Acute Pancreatitis Medication

Updated: Jul 15, 2021
  • Author: Jeffrey C F Tang, MD; Chief Editor: BS Anand, MD  more...
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Medication Summary

The goal of pharmacotherapy is to relieve pain and minimize complications. Currently, no medications are used to treat acute pancreatitis specifically. Therapy is primarily supportive and involves intravenous (IV) fluid hydration, analgesics, antibiotics (in severe pancreatitis), and treatment of metabolic complications (eg, hyperglycemia and hypocalcemia).


Analgesics, Other

Class Summary

Pain control is essential for quality patient care. It ensures patient comfort, promotes pulmonary toilet, and has sedating properties, which are beneficial for patients who have sustained trauma or have painful lesions. Propoxyphene products were withdrawn from the US market on November 19, 2010. The withdrawal was based on new data showing QT prolongation at therapeutic doses. For more information, see the FDA MedWatch safety information.

Acetaminophen (Tylenol, Feverall, Aspirin Free Anacin)

Acetaminophen is a peripherally acting drug of choice for mild to moderate pain and elevation of body temperature.

Tramadol (Ultram, Ryzolt, Rybix)

Tramadol is a centrally acting analgesic for moderately severe pain. It inhibits the ascending pain pathways, altering perception of and response to pain. It also inhibits reuptake of norepinephrine and serotonin.

Meperidine (Demerol)

Meperidine is a synthetic opioid narcotic analgesic for the relief of severe pain. It has multiple actions similar to those of morphine. It may produce less constipation, smooth muscle spasm, and depression of cough reflex than similar analgesic doses of morphine.


Antibiotics, Other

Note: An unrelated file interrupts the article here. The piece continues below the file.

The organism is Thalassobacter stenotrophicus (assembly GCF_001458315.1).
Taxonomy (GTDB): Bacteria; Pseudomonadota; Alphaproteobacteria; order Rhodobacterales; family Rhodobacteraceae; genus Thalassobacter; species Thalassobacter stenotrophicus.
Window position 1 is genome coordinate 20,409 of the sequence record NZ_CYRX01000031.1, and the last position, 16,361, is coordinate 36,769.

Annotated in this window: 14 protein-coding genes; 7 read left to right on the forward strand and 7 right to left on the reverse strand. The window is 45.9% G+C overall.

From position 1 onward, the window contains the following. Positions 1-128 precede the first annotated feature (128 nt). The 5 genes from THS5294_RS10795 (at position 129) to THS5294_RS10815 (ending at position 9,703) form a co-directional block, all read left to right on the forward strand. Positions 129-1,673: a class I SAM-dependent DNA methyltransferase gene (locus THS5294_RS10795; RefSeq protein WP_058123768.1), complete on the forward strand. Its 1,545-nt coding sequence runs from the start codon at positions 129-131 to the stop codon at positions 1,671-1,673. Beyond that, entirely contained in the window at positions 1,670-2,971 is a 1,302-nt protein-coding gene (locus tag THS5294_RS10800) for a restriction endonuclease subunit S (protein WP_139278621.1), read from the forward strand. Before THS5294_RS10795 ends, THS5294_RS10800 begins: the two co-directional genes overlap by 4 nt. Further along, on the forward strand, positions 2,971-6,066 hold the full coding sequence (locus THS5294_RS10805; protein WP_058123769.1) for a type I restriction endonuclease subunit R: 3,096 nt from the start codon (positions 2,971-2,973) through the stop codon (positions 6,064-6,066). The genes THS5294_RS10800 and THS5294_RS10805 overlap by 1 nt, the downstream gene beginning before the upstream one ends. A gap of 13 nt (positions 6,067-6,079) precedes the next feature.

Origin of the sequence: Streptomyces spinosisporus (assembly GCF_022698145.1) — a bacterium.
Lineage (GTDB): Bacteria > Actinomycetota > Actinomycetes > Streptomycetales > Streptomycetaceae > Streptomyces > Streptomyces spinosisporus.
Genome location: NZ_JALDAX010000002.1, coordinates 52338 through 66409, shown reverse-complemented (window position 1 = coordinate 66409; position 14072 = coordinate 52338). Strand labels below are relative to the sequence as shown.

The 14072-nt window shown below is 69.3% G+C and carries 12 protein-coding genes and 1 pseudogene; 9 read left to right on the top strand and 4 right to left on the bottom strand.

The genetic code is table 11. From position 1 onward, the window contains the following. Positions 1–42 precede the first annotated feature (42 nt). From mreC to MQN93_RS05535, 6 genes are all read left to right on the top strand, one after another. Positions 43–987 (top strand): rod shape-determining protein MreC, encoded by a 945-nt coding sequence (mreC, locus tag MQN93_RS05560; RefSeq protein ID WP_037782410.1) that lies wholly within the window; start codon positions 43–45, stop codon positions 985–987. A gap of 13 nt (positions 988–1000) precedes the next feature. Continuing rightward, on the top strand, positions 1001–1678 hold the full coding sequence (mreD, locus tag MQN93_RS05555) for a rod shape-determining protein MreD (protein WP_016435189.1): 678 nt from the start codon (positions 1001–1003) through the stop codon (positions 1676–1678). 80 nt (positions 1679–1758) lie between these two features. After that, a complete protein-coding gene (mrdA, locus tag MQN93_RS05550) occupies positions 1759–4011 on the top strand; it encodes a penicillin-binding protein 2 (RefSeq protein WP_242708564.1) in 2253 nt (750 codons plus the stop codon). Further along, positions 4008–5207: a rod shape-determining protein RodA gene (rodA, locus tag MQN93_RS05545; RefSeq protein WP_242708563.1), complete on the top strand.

Class Summary

Antibiotics are used to cover the microorganisms that may grow in biliary pancreatitis and acute necrotizing pancreatitis. The empiric antibiotic regimen is usually based on the premise that enteric anaerobic and aerobic gram-bacilli microorganisms are often the cause of pancreatic infections. Once culture sensitivities are obtained, the antibiotic regimen can be adjusted accordingly.

Imipenem and cilastatin (Primaxin)

Imipenem is a thienamycin derivative with greater potency and broader antimicrobial spectrum than other beta-lactam antibiotics. Cilastatin inhibits dehydropeptidase activity and reduces imipenem metabolism. Imipenem-cilastatin is used for the treatment of multiple-organism infections in which other agents either do not provide wide-spectrum coverage or are contraindicated because of potential toxicity. The 2 agents are generally administered in a 1:1 ratio.


Ampicillin has bactericidal activity against susceptible organisms. It is an alternative to amoxicillin when the patient is unable to take medication orally.

Ceftriaxone (Rocephin)

Ceftriaxone is a third-generation cephalosporin with broad-spectrum gram-negative activity; it has lower efficacy against gram-positive organisms and higher efficacy against resistant organisms. Ceftriaxone arrests bacterial growth by binding to 1 or more penicillin-binding proteins.